Choose contrasting colors, such as black and white or reflective, for best visibility.

    Note: In most cases, white numbers work well on clear glass. While a bulk purchase of one color may be more economical, it may be less useful on some surfaces or require a dark back panel.

  • Example Photo:

  • Lincoln_Street_Elementary_School_front_-_Hillsboro,_Oregon 400.jpg

EXTERIOR DOOR NUMBERS:

  • When emergencies occur, the rapid response of emergency workers to the incident can be critical. Many schools have dozens of doors providing entrance and egress to their buildings. During an emergency, it may be necessary for responders to gain access through specific doors to expedite rescue.

  • Are doors numbers clearly visible from outside and inside?
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  • Example Text:

  • Exterior doors should be numbered from right to left. The exceptions are doors within 8 feet of each other that enters into the same room or lobby. Law enforcement considers buildings to have only 4 sides (1-side, 2-side, 3-side, 4-side). The main entrance is the main side, (1-side), of the building and the doors should be represented as 100 (101, 102, 103, etc). Continue around the building in a clockwise fashion with the next side, (2-side), of the building being represented as 200 (201,202,203, etc). Continue until the last side is represented as 400 (401,402,403, etc). Numbers or letters should be placed in the upper right-hand corner when looking at the Door from the outside and upper left-hand corner on the inside. The font size should be 4-inches high and the style should be legible, with contrasting colors, such as black and white, for best visibility.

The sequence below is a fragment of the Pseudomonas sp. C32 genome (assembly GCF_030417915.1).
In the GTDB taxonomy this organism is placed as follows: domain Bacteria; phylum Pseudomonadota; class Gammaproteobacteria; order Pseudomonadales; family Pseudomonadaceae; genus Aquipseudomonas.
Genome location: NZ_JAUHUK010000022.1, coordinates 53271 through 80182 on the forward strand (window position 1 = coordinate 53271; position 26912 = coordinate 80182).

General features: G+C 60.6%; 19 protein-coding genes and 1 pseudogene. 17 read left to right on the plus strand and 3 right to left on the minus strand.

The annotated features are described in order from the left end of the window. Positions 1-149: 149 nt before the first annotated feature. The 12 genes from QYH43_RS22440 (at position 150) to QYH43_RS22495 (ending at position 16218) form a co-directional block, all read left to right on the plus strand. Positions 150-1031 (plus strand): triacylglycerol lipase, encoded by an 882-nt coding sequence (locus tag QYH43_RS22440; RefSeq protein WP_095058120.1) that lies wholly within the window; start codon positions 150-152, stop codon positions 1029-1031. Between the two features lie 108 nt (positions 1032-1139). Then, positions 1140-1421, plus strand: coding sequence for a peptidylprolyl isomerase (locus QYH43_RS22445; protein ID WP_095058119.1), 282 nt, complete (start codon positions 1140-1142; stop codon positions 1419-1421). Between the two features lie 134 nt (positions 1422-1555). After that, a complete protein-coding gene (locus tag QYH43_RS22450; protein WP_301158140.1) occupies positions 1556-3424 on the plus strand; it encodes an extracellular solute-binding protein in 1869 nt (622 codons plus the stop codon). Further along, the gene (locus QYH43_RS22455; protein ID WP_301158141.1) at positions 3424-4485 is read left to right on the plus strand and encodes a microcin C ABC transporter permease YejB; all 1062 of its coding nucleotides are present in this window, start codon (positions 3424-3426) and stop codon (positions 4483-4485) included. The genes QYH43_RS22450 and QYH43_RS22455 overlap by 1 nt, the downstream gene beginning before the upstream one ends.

Doors that enters into rooms should be indicated with similar contrasting "rm. #'s". Numbers or letters should be placed in the center of the door on both the exterior and interior side of the door, approximately 60" from the floor. The font size should be less than 2-inches high and the style should be legible.

    Non-Access Doors:

    Doors which do not allow access to the building should not be numbered. Examples of these may be storage rooms, trash rooms, fire/sprinkler riser rooms. They may/should be labeled “storage only”, “No Access”, etc…